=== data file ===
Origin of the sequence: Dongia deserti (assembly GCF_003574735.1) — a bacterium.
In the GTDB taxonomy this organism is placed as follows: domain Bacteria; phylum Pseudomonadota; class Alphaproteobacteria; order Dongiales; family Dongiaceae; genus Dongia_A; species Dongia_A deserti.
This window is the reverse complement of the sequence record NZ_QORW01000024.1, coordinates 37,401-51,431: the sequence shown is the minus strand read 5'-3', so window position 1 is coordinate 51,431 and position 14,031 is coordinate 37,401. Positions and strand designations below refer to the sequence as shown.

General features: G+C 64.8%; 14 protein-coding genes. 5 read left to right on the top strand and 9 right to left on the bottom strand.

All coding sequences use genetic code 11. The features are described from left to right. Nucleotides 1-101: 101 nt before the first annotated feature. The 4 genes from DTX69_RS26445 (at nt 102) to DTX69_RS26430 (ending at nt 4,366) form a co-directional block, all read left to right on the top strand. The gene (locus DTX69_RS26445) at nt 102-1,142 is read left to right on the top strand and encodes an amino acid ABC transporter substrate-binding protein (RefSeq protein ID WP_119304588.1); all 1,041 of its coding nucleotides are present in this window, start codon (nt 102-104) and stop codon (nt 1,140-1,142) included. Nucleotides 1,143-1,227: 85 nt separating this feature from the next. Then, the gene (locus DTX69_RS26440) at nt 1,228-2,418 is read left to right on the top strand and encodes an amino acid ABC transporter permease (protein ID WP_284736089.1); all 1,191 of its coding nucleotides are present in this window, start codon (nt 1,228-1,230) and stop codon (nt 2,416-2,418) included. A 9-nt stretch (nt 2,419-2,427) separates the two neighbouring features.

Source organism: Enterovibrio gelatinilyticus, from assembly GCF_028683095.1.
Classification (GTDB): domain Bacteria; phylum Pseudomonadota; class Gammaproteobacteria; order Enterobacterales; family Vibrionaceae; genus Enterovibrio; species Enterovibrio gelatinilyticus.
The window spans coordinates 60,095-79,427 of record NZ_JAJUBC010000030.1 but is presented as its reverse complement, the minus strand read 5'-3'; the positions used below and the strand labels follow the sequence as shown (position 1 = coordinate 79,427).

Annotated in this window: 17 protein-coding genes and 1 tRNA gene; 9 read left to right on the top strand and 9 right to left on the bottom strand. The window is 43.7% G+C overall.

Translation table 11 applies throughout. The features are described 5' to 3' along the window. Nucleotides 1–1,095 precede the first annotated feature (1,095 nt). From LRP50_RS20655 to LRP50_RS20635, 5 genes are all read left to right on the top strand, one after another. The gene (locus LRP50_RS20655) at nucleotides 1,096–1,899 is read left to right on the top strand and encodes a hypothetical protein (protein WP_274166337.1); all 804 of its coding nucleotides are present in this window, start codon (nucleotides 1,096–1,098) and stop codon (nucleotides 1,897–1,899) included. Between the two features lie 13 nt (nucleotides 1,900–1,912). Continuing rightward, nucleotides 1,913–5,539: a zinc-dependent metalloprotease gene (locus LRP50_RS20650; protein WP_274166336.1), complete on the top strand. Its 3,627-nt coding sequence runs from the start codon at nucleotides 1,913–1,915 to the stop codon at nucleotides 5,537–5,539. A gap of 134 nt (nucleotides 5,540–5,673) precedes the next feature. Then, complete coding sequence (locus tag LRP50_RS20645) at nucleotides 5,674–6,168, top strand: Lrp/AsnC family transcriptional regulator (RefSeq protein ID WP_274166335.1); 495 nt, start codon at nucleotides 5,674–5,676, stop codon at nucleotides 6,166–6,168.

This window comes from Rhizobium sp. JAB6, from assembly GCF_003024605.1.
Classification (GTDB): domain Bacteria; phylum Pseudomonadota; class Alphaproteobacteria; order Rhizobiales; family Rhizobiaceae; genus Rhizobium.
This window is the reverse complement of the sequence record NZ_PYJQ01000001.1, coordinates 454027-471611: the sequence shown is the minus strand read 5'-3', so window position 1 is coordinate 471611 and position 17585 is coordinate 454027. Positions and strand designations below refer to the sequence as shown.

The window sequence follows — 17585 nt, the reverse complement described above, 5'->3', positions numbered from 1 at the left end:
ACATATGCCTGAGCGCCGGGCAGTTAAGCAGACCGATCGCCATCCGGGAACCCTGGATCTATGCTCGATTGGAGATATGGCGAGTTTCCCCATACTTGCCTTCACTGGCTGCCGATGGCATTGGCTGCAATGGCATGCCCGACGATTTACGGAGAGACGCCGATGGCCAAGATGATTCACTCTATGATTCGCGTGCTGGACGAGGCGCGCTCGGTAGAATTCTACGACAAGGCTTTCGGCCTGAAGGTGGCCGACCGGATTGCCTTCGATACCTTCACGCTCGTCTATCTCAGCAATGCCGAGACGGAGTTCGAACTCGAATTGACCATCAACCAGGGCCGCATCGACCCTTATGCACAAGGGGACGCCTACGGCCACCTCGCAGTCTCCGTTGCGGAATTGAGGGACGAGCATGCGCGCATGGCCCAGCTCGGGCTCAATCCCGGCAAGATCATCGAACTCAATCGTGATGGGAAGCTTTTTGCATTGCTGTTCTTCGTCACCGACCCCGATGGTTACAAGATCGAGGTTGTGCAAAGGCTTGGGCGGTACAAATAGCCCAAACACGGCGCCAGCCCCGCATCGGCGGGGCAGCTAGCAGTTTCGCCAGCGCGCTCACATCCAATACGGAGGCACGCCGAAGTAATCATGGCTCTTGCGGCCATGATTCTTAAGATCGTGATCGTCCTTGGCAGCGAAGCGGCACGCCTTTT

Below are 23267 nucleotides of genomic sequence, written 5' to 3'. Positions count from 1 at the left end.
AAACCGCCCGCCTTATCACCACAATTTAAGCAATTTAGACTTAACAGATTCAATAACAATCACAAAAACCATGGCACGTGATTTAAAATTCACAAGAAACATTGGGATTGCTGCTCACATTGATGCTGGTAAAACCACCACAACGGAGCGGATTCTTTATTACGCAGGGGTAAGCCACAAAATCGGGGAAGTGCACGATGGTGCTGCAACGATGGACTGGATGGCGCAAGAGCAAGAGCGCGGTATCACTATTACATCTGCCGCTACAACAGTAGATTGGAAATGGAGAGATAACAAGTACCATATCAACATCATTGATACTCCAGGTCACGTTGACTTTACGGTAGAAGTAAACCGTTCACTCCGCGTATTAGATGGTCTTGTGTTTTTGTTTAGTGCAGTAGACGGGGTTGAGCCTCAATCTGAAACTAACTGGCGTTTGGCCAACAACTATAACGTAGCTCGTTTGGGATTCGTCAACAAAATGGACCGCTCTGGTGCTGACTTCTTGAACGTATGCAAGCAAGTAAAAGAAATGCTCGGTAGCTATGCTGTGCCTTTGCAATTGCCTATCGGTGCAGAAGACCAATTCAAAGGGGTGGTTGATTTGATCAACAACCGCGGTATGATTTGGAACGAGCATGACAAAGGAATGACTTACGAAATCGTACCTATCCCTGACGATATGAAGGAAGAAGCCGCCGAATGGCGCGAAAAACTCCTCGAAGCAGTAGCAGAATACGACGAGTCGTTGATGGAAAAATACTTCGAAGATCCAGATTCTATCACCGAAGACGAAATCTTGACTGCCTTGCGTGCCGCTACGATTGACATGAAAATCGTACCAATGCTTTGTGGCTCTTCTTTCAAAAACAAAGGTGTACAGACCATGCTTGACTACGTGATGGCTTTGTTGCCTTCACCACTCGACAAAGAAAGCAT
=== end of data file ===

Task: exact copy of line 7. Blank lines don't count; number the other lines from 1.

Classification (GTDB): domain Bacteria; phylum Pseudomonadota; class Gammaproteobacteria; order Enterobacterales; family Vibrionaceae; genus Enterovibrio; species Enterovibrio gelatinilyticus.